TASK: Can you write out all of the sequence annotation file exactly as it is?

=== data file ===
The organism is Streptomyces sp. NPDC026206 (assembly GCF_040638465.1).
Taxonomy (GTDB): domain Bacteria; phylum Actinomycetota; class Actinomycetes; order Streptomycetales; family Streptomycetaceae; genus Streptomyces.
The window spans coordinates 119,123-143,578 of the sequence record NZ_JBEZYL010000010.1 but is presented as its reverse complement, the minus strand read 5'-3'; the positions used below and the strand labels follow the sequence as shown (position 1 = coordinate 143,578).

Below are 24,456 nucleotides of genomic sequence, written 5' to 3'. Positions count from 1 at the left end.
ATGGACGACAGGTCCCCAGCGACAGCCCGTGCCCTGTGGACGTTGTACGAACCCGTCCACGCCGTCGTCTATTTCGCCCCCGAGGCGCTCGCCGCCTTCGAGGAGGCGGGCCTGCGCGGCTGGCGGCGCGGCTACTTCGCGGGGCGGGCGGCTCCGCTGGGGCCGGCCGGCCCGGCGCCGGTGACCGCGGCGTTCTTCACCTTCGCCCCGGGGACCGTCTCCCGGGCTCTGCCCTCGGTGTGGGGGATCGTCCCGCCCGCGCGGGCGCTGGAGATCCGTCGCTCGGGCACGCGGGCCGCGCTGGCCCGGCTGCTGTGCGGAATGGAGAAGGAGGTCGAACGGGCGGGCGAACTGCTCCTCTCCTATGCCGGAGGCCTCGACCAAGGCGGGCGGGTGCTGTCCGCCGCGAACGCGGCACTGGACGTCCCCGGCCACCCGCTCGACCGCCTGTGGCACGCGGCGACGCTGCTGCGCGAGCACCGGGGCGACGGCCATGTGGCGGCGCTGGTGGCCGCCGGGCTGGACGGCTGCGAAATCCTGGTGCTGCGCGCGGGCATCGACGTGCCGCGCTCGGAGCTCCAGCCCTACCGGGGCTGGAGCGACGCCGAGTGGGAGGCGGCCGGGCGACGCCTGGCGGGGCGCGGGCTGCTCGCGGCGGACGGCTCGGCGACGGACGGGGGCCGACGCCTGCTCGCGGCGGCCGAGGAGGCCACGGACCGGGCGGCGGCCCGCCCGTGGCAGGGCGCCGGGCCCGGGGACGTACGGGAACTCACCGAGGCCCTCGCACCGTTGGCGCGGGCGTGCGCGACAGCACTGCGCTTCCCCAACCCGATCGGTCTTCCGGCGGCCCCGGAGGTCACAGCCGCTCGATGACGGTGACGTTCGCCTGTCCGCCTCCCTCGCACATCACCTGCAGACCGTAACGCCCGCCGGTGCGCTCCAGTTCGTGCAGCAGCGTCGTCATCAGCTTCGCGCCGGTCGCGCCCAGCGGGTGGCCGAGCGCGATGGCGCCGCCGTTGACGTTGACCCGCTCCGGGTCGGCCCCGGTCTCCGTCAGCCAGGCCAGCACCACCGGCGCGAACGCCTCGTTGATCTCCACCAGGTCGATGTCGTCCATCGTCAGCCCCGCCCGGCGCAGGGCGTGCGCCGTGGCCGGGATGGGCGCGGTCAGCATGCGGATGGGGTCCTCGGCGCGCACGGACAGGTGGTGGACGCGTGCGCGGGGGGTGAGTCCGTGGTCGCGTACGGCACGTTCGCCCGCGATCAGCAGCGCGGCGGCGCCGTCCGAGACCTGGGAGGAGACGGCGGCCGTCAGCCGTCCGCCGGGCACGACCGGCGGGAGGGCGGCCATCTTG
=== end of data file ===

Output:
The organism is Streptomyces sp. NPDC026206 (assembly GCF_040638465.1).
Taxonomy (GTDB): domain Bacteria; phylum Actinomycetota; class Actinomycetes; order Streptomycetales; family Streptomycetaceae; genus Streptomyces.
The window spans coordinates 119,123-143,578 of the sequence record NZ_JBEZYL010000010.1 but is presented as its reverse complement, the minus strand read 5'-3'; the positions used below and the strand labels follow the sequence as shown (position 1 = coordinate 143,578).

Below are 24,456 nucleotides of genomic sequence, written 5' to 3'. Positions count from 1 at the left end.
ATGGACGACAGGTCCCCAGCGACAGCCCGTGCCCTGTGGACGTTGTACGAACCCGTCCACGCCGTCGTCTATTTCGCCCCCGAGGCGCTCGCCGCCTTCGAGGAGGCGGGCCTGCGCGGCTGGCGGCGCGGCTACTTCGCGGGGCGGGCGGCTCCGCTGGGGCCGGCCGGCCCGGCGCCGGTGACCGCGGCGTTCTTCACCTTCGCCCCGGGGACCGTCTCCCGGGCTCTGCCCTCGGTGTGGGGGATCGTCCCGCCCGCGCGGGCGCTGGAGATCCGTCGCTCGGGCACGCGGGCCGCGCTGGCCCGGCTGCTGTGCGGAATGGAGAAGGAGGTCGAACGGGCGGGCGAACTGCTCCTCTCCTATGCCGGAGGCCTCGACCAAGGCGGGCGGGTGCTGTCCGCCGCGAACGCGGCACTGGACGTCCCCGGCCACCCGCTCGACCGCCTGTGGCACGCGGCGACGCTGCTGCGCGAGCACCGGGGCGACGGCCATGTGGCGGCGCTGGTGGCCGCCGGGCTGGACGGCTGCGAAATCCTGGTGCTGCGCGCGGGCATCGACGTGCCGCGCTCGGAGCTCCAGCCCTACCGGGGCTGGAGCGACGCCGAGTGGGAGGCGGCCGGGCGACGCCTGGCGGGGCGCGGGCTGCTCGCGGCGGACGGCTCGGCGACGGACGGGGGCCGACGCCTGCTCGCGGCGGCCGAGGAGGCCACGGACCGGGCGGCGGCCCGCCCGTGGCAGGGCGCCGGGCCCGGGGACGTACGGGAACTCACCGAGGCCCTCGCACCGTTGGCGCGGGCGTGCGCGACAGCACTGCGCTTCCCCAACCCGATCGGTCTTCCGGCGGCCCCGGAGGTCACAGCCGCTCGATGACGGTGACGTTCGCCTGTCCGCCTCCCTCGCACATCACCTGCAGACCGTAACGCCCGCCGGTGCGCTCCAGTTCGTGCAGCAGCGTCGTCATCAGCTTCGCGCCGGTCGCGCCCAGCGGGTGGCCGAGCGCGATGGCGCCGCCGTTGACGTTGACCCGCTCCGGGTCGGCCCCGGTCTCCGTCAGCCAGGCCAGCACCACCGGCGCGAACGCCTCGTTGATCTCCACCAGGTCGATGTCGTCCATCGTCAGCCCCGCCCGGCGCAGGGCGTGCGCCGTGGCCGGGATGGGCGCGGTCAGCATGCGGATGGGGTCCTCGGCGCGCACGGACAGGTGGTGGACGCGTGCGCGGGGGGTGAGTCCGTGGTCGCGTACGGCACGTTCGCCCGCGATCAGCAGCGCGGCGGCGCCGTCCGAGACCTGGGAGGAGACGGCGGCCGTCAGCCGTCCGCCGGGCACGACCGGCGGGAGGGCGGCCATCTTG